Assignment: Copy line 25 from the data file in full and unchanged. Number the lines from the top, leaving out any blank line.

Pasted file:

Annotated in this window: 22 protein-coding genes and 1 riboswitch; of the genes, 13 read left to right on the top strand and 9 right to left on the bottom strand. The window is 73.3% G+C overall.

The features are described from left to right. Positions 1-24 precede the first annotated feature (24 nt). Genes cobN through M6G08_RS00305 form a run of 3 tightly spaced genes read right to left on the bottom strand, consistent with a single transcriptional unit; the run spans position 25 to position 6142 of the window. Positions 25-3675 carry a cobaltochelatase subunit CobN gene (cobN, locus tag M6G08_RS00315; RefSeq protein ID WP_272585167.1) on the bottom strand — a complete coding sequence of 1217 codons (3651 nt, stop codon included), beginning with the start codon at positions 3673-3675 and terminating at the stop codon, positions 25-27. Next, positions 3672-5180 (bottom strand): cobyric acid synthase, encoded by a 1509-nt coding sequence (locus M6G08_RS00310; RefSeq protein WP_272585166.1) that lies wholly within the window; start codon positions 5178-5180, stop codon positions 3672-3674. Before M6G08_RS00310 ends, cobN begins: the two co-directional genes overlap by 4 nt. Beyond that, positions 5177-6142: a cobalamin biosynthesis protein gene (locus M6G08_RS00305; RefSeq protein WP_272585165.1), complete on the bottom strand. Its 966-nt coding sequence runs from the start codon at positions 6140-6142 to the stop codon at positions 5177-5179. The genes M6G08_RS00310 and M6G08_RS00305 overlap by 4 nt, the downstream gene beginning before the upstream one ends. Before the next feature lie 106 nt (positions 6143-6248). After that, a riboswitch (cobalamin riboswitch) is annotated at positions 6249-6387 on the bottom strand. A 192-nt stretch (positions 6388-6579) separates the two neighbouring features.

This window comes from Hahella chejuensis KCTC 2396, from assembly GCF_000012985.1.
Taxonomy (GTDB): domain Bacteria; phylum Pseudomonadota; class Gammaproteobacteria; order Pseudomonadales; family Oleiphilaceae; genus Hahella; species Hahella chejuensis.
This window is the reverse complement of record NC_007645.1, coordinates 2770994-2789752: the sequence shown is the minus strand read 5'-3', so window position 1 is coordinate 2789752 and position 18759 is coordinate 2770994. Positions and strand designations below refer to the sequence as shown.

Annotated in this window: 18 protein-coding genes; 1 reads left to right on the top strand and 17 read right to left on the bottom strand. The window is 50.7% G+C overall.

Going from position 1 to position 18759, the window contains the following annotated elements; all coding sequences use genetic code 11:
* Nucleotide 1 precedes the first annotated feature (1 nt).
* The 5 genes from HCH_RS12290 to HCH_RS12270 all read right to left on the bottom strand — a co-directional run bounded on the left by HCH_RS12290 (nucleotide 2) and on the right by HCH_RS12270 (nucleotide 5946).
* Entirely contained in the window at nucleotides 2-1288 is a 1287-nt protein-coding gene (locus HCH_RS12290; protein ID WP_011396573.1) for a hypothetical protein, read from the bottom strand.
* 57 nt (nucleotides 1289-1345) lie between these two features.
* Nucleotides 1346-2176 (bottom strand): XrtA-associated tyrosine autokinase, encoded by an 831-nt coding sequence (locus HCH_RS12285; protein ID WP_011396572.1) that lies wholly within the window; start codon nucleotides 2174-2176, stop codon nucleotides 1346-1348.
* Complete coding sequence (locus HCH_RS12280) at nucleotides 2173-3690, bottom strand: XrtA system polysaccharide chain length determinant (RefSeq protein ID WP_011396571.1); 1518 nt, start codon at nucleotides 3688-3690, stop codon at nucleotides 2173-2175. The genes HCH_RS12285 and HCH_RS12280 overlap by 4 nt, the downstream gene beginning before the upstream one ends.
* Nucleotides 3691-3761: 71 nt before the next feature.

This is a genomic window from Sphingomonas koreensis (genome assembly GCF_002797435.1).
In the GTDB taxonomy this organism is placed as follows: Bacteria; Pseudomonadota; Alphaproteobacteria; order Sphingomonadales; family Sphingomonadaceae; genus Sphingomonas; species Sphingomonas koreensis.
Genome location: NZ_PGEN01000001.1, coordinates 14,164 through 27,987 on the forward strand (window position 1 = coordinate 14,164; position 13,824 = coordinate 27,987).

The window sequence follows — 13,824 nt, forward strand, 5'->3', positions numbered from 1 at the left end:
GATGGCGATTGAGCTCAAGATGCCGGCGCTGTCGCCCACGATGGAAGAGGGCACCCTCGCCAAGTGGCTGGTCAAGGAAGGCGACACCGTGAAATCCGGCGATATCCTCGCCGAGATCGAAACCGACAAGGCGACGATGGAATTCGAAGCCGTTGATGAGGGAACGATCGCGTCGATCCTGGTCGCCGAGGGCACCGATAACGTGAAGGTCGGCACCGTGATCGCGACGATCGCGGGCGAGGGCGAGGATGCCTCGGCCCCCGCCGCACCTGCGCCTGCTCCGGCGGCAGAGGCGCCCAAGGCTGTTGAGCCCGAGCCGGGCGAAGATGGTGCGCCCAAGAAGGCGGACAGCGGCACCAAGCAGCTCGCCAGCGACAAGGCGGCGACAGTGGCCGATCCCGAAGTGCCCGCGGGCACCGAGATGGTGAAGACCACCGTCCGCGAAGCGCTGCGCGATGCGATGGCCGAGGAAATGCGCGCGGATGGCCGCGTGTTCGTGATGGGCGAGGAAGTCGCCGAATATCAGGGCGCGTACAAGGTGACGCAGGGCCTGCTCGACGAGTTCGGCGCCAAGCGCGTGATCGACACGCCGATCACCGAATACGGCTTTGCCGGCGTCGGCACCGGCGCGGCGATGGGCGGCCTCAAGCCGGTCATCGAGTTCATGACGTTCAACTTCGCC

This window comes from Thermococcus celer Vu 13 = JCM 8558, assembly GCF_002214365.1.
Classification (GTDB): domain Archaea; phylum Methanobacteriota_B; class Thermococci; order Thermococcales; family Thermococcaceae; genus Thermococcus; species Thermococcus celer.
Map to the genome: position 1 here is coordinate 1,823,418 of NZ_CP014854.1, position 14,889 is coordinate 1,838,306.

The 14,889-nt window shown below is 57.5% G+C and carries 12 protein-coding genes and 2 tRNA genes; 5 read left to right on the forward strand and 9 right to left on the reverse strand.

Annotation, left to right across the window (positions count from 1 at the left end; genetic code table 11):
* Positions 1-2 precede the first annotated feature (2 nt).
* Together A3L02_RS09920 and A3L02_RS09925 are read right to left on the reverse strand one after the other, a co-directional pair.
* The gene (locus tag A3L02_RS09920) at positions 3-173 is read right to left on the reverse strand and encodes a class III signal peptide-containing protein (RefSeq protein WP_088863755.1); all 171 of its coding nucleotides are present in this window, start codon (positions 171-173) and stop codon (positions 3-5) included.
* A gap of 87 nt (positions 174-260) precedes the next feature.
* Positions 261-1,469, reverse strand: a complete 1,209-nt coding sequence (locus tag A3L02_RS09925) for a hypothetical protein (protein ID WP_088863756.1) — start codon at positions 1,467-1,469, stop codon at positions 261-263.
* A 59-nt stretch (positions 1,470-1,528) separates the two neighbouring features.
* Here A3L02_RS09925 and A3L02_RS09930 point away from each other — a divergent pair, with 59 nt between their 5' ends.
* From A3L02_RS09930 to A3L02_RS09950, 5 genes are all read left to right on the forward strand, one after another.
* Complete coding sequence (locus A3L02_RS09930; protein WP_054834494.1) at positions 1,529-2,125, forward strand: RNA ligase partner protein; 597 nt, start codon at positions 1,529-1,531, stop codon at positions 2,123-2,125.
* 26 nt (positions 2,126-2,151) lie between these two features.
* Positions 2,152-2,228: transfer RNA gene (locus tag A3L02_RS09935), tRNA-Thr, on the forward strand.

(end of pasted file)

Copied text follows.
* Positions 1-2 precede the first annotated feature (2 nt).